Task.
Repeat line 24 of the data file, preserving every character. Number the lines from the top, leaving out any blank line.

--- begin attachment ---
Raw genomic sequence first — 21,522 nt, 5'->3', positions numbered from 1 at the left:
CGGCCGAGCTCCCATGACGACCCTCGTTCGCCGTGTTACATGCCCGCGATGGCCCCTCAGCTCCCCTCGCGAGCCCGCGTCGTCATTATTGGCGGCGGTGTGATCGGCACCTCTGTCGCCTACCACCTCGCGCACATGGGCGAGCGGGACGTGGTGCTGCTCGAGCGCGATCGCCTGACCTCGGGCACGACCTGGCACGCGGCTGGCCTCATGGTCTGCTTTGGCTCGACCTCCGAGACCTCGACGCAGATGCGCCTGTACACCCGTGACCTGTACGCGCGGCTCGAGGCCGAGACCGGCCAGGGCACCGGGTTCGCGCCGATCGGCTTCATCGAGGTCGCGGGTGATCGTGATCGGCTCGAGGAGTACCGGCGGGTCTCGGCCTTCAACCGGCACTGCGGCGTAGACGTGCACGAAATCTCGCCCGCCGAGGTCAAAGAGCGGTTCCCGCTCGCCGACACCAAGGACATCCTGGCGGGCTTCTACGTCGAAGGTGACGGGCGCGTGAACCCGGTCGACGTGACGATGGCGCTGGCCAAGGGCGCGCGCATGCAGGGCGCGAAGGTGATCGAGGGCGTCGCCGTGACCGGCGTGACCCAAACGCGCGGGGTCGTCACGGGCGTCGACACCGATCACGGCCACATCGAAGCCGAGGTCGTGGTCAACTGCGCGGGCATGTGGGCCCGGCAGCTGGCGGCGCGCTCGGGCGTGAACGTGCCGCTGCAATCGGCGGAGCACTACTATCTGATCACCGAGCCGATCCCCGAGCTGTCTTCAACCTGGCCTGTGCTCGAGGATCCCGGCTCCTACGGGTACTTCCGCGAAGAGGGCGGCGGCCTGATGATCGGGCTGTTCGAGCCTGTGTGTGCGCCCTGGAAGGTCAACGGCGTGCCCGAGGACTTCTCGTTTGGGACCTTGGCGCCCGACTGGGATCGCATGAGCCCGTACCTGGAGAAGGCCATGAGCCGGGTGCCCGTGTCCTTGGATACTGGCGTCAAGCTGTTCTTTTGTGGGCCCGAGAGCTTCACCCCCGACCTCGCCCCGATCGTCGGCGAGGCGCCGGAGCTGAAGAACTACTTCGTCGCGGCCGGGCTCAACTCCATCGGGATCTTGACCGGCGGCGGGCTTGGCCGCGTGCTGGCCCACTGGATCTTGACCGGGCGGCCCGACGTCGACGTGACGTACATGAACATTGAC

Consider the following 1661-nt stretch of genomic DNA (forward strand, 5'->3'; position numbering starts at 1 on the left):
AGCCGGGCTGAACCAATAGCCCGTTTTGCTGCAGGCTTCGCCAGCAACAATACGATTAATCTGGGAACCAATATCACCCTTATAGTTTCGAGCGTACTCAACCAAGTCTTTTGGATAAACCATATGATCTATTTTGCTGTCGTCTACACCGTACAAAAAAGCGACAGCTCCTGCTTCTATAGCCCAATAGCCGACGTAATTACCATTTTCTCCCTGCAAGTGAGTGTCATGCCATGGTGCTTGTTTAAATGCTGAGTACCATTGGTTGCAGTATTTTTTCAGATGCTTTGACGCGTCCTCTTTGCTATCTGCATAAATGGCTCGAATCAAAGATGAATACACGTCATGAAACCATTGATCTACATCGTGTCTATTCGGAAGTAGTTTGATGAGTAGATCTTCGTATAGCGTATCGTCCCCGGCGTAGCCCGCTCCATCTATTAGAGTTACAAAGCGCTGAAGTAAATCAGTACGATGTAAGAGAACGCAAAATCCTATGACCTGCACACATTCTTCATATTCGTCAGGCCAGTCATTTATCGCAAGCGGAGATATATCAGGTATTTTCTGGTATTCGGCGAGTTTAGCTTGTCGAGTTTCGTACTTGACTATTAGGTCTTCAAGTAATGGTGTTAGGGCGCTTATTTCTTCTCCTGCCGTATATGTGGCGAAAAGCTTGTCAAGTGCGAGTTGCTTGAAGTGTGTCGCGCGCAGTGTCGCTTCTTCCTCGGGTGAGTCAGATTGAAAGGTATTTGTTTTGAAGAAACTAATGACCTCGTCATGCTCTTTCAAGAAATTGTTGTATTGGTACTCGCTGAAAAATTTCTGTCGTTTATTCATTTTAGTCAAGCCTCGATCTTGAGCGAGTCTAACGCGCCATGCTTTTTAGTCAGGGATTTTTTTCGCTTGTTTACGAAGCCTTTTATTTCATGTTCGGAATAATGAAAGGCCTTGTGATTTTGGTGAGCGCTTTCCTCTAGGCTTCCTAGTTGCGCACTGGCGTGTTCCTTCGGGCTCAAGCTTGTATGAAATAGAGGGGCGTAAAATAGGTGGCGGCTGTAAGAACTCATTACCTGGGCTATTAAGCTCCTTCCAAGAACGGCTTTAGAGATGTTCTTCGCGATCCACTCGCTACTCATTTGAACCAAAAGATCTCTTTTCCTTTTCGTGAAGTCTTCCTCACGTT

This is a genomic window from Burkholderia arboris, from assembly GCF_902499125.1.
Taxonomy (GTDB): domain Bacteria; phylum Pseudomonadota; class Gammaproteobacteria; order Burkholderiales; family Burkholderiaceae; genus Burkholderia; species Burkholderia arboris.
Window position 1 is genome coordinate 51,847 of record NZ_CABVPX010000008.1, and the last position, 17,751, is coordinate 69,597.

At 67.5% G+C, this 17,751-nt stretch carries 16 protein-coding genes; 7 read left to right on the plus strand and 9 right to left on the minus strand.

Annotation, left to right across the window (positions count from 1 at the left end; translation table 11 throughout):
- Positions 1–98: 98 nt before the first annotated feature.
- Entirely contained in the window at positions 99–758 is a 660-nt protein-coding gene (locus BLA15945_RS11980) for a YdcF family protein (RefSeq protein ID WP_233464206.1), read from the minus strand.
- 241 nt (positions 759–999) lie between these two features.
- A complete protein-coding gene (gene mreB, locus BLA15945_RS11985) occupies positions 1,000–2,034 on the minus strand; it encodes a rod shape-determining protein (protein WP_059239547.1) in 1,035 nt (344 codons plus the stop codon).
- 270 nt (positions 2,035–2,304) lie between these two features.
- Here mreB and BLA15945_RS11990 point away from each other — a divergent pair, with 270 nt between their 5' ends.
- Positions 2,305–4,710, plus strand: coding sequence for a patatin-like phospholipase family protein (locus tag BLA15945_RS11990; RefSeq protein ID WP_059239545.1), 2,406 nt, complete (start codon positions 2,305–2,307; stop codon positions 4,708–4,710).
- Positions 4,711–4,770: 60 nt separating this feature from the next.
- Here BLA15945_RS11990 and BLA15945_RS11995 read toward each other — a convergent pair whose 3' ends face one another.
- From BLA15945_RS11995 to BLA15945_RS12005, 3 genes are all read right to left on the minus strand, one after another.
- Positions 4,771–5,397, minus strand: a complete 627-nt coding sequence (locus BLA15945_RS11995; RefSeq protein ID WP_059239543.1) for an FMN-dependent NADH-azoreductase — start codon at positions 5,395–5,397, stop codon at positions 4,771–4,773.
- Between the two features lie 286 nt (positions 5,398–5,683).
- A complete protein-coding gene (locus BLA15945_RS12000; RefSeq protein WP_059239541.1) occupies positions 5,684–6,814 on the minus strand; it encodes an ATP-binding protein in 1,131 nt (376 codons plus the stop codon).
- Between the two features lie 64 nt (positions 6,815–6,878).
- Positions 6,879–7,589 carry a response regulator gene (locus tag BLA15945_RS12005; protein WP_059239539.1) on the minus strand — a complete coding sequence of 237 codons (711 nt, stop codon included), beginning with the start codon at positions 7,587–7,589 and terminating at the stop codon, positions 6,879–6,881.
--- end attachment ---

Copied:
- Positions 6,879–7,589 carry a response regulator gene (locus tag BLA15945_RS12005; protein WP_059239539.1) on the minus strand — a complete coding sequence of 237 codons (711 nt, stop codon included), beginning with the start codon at positions 7,587–7,589 and terminating at the stop codon, positions 6,879–6,881.